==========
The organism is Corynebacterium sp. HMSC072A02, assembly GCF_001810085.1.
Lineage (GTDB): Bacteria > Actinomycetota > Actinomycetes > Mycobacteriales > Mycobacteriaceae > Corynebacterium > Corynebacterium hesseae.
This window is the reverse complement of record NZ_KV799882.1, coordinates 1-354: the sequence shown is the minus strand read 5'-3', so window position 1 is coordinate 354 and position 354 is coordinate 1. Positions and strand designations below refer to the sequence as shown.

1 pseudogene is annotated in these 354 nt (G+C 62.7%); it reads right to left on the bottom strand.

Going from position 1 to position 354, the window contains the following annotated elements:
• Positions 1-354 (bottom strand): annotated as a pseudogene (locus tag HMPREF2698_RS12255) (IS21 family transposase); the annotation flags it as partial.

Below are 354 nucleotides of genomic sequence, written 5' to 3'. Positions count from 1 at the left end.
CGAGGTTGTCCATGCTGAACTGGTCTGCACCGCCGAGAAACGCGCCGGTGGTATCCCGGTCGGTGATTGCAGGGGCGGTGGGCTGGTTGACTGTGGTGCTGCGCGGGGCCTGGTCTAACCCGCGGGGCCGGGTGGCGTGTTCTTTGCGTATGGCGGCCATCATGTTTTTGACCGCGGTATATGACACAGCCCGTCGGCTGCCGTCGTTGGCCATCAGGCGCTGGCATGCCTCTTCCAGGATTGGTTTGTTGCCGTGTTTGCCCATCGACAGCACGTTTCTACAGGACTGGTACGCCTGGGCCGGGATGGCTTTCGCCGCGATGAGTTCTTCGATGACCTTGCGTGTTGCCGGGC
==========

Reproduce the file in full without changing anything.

The organism is Corynebacterium sp. HMSC072A02, assembly GCF_001810085.1.
Lineage (GTDB): Bacteria > Actinomycetota > Actinomycetes > Mycobacteriales > Mycobacteriaceae > Corynebacterium > Corynebacterium hesseae.
This window is the reverse complement of record NZ_KV799882.1, coordinates 1-354: the sequence shown is the minus strand read 5'-3', so window position 1 is coordinate 354 and position 354 is coordinate 1. Positions and strand designations below refer to the sequence as shown.

1 pseudogene is annotated in these 354 nt (G+C 62.7%); it reads right to left on the bottom strand.

Going from position 1 to position 354, the window contains the following annotated elements:
• Positions 1-354 (bottom strand): annotated as a pseudogene (locus tag HMPREF2698_RS12255) (IS21 family transposase); the annotation flags it as partial.

Below are 354 nucleotides of genomic sequence, written 5' to 3'. Positions count from 1 at the left end.
CGAGGTTGTCCATGCTGAACTGGTCTGCACCGCCGAGAAACGCGCCGGTGGTATCCCGGTCGGTGATTGCAGGGGCGGTGGGCTGGTTGACTGTGGTGCTGCGCGGGGCCTGGTCTAACCCGCGGGGCCGGGTGGCGTGTTCTTTGCGTATGGCGGCCATCATGTTTTTGACCGCGGTATATGACACAGCCCGTCGGCTGCCGTCGTTGGCCATCAGGCGCTGGCATGCCTCTTCCAGGATTGGTTTGTTGCCGTGTTTGCCCATCGACAGCACGTTTCTACAGGACTGGTACGCCTGGGCCGGGATGGCTTTCGCCGCGATGAGTTCTTCGATGACCTTGCGTGTTGCCGGGC